I’m still coasting on a high from last night’s Pacific Rim showing, not to mention picking over my schedule to try and figure out when I have the time to go see it for the second time. If you haven’t seen Pacific Rim yet, but plan to, you might want to use the excuse to engage in a time-honored tradition of movie fans everywhere: the double feature.
Since we here at GFR love you all and want to make your life as stress-free as possible, we’ve already done the legwork for you. That’s just how we are. Scroll on down for five excellent candidates for your Pacific Rim double feature.
Walking out of Pacific Rim last night, a friend and I were discussing the fact that we we have no idea how director Gareth Edwards and the Godzilla remake hope to follow the bar set by del Toro’s movie. Honestly, trying to out-spectacle it is doomed to failure. Instead, Edwards’ Godzilla needs to take a different approach, and Edwards’ stated intent to make a “more realistic” monster movie should be a good goal. Pacific Rim is pure popcorn adrenalin; Godzilla can play it more straight, imagining what it’s like for the poor schmucks on the ground when a monsters the size of skyscrapers are tearing up your hometown. You can see some of that in Edwards’ Monsters, even though the creatures of the film’s title only make up a comparatively small amount of screen time. If you haven’t seen it yet, Monsters is available for screening on Netflix Instant.
The Abyss (1989)
The Abyss and Pacific Rim might seem like an odd pairing, but I love the idea of linking them, even through the simple idea that both involve encounters with mysterious creatures from the bottom of the ocean. Tonally, they’re very different, but I think that would actually be a good thing. The Abyss is a slow-burn thriller that may leave claustrophobics and a strong fear of drowning whimpering in the corner (particularly during that one scene with Ed Harris and Mary Elizabeth Mastrantonio…you know the one). After several hours of James Cameron tightening the screws on you, the gung-ho exuberance of Pacific Rim will get your heart rate up in an entirely different way. Plus, The Abyss is still my favorite of James Cameron’s movies, so I’ll take pretty much any excuse at all to rewatch it.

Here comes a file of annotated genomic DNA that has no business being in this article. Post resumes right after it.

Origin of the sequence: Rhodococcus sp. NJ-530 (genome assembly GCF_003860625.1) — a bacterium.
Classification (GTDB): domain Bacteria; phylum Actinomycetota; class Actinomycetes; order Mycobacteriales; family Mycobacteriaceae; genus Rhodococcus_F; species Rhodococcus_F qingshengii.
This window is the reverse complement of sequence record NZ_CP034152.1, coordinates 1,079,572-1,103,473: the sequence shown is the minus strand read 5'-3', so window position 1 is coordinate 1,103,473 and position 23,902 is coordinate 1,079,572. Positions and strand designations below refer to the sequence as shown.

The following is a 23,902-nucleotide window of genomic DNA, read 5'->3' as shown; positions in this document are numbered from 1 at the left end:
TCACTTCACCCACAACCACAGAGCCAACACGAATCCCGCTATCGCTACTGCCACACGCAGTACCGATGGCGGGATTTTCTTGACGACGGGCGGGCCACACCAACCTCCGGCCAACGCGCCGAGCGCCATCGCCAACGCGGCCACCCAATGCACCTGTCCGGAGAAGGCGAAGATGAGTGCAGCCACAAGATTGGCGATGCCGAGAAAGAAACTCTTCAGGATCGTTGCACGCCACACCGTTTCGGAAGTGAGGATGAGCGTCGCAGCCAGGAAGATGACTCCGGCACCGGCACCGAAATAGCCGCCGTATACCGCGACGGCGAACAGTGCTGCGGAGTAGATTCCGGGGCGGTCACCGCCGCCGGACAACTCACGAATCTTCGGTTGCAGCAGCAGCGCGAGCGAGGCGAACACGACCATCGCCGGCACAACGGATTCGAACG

The Iron Giant (1999)
If you’re prefer a gentler precursor — and especially if you’re taking your kids — The Iron Giant is a perfect appetizer. You’ve got a giant robot of an entirely different stripe, and the relationship between the titular Giant (voiced with gravely perfection by Vin Diesel) and young Hogarth Hughes makes for a sweet, underrated classic. The Iron Giant is damn near a perfect film, one which, in a universe that was just and fair, would have made a zillion dollars. Plus, it’s got one of the best movie endings of all time. As far as pairing it with Pacific Rim, there’s an extra layer of relevance comes from the fact that the Giant is actually defying his original purpose and programming, which intended him to be a weapon of war much like Pac Rim’s Jaegers. Through the Giant’s friendship with Hogarth, however, he learns that he doesn’t have to be a gun. Instead, he can be Superman.
The Host (2006)
If you don’t want to follow the family-friendly, giant-robot approach, you can instead pair Pacific Rim with another outstanding monster movie. The 2006 South Korean flick The Host is one of the best monster movies in ages, and helped win director Bong Joon-ho plenty of fans outside of his native country. The Host has a mutated monster — created by the careless dumping of formaldehyde into the sewers — emerge from Seoul’s Han RIver with a taste for blood. After a girl is abducted by the creature, her family assume she’s dead…until she calls them from her cell phone. Then they must try and rescue her from the creature’s lair before it’s too late. It’s a great example of a smaller scale monster movie, and it should whet your appetite for the epic events of Pacific Rim quite nicely.
Any classic Godzilla flick
As we opened discussing the new Godzilla, it’s only appropriate that we return to the originals for our final entry. After all, without Godzilla and the other classic kaiju films, Pacific Rim wouldn’t exist. Guillermo del Toro’s latest movie wears its love for this genre proudly on its sleeve, so what better way to start your monstrous double feature than with the original King of Monsters? The most obvious pairing would be the original 1954 Godzilla, or you can get bonus points for picking any of the movies that include Mechagodzilla, since then you’ve got both Pacific Rim elements covered, the giant monsters and the giant mechanical monstrosities. Really, the most important thing is just to make sure you don’t accidentally queue up the godawful 1998 Roland Emmerich version. That wouldn’t be good for anybody.